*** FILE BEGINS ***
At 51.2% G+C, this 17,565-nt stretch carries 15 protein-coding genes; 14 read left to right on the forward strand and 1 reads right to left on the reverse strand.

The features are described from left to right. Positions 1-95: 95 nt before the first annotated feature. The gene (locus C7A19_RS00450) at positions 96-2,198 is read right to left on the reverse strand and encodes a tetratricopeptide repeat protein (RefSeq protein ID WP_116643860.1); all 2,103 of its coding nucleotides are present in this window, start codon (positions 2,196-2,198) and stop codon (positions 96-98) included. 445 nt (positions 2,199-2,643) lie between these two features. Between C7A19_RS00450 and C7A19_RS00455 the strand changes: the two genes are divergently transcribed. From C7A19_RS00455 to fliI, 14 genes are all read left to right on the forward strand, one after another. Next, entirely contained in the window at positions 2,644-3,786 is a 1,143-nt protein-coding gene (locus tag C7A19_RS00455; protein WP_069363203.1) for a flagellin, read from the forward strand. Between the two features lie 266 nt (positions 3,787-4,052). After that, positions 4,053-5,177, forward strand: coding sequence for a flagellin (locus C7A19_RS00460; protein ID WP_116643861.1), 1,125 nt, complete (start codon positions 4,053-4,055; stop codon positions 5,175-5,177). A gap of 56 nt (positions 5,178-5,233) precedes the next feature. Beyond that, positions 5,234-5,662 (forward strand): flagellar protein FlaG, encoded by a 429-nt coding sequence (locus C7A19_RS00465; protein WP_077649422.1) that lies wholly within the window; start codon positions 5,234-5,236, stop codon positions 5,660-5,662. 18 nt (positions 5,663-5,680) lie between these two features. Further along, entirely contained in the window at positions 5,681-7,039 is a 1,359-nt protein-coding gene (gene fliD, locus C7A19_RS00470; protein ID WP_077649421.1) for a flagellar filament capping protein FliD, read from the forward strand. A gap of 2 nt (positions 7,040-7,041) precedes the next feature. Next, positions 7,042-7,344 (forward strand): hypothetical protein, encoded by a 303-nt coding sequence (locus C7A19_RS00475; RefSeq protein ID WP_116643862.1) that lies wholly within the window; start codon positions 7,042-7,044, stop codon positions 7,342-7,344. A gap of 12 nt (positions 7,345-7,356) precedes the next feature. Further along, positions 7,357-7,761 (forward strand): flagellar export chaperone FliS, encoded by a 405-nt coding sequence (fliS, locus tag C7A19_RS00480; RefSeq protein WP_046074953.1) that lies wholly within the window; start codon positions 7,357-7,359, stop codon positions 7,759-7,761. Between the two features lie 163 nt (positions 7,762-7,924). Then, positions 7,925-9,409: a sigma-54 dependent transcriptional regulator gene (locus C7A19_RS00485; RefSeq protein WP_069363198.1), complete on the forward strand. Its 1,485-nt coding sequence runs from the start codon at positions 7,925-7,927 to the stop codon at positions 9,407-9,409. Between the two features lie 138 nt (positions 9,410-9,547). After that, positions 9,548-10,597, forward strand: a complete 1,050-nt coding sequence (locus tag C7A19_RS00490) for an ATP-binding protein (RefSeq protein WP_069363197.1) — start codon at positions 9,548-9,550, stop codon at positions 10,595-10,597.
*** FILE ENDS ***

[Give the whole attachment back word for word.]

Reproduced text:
At 51.2% G+C, this 17,565-nt stretch carries 15 protein-coding genes; 14 read left to right on the forward strand and 1 reads right to left on the reverse strand.

The features are described from left to right. Positions 1-95: 95 nt before the first annotated feature. The gene (locus C7A19_RS00450) at positions 96-2,198 is read right to left on the reverse strand and encodes a tetratricopeptide repeat protein (RefSeq protein ID WP_116643860.1); all 2,103 of its coding nucleotides are present in this window, start codon (positions 2,196-2,198) and stop codon (positions 96-98) included. 445 nt (positions 2,199-2,643) lie between these two features. Between C7A19_RS00450 and C7A19_RS00455 the strand changes: the two genes are divergently transcribed. From C7A19_RS00455 to fliI, 14 genes are all read left to right on the forward strand, one after another. Next, entirely contained in the window at positions 2,644-3,786 is a 1,143-nt protein-coding gene (locus tag C7A19_RS00455; protein WP_069363203.1) for a flagellin, read from the forward strand. Between the two features lie 266 nt (positions 3,787-4,052). After that, positions 4,053-5,177, forward strand: coding sequence for a flagellin (locus C7A19_RS00460; protein ID WP_116643861.1), 1,125 nt, complete (start codon positions 4,053-4,055; stop codon positions 5,175-5,177). A gap of 56 nt (positions 5,178-5,233) precedes the next feature. Beyond that, positions 5,234-5,662 (forward strand): flagellar protein FlaG, encoded by a 429-nt coding sequence (locus C7A19_RS00465; protein WP_077649422.1) that lies wholly within the window; start codon positions 5,234-5,236, stop codon positions 5,660-5,662. 18 nt (positions 5,663-5,680) lie between these two features. Further along, entirely contained in the window at positions 5,681-7,039 is a 1,359-nt protein-coding gene (gene fliD, locus C7A19_RS00470; protein ID WP_077649421.1) for a flagellar filament capping protein FliD, read from the forward strand. A gap of 2 nt (positions 7,040-7,041) precedes the next feature. Next, positions 7,042-7,344 (forward strand): hypothetical protein, encoded by a 303-nt coding sequence (locus C7A19_RS00475; RefSeq protein ID WP_116643862.1) that lies wholly within the window; start codon positions 7,042-7,044, stop codon positions 7,342-7,344. A gap of 12 nt (positions 7,345-7,356) precedes the next feature. Further along, positions 7,357-7,761 (forward strand): flagellar export chaperone FliS, encoded by a 405-nt coding sequence (fliS, locus tag C7A19_RS00480; RefSeq protein WP_046074953.1) that lies wholly within the window; start codon positions 7,357-7,359, stop codon positions 7,759-7,761. Between the two features lie 163 nt (positions 7,762-7,924). Then, positions 7,925-9,409: a sigma-54 dependent transcriptional regulator gene (locus C7A19_RS00485; RefSeq protein WP_069363198.1), complete on the forward strand. Its 1,485-nt coding sequence runs from the start codon at positions 7,925-7,927 to the stop codon at positions 9,407-9,409. Between the two features lie 138 nt (positions 9,410-9,547). After that, positions 9,548-10,597, forward strand: a complete 1,050-nt coding sequence (locus tag C7A19_RS00490) for an ATP-binding protein (RefSeq protein WP_069363197.1) — start codon at positions 9,548-9,550, stop codon at positions 10,595-10,597.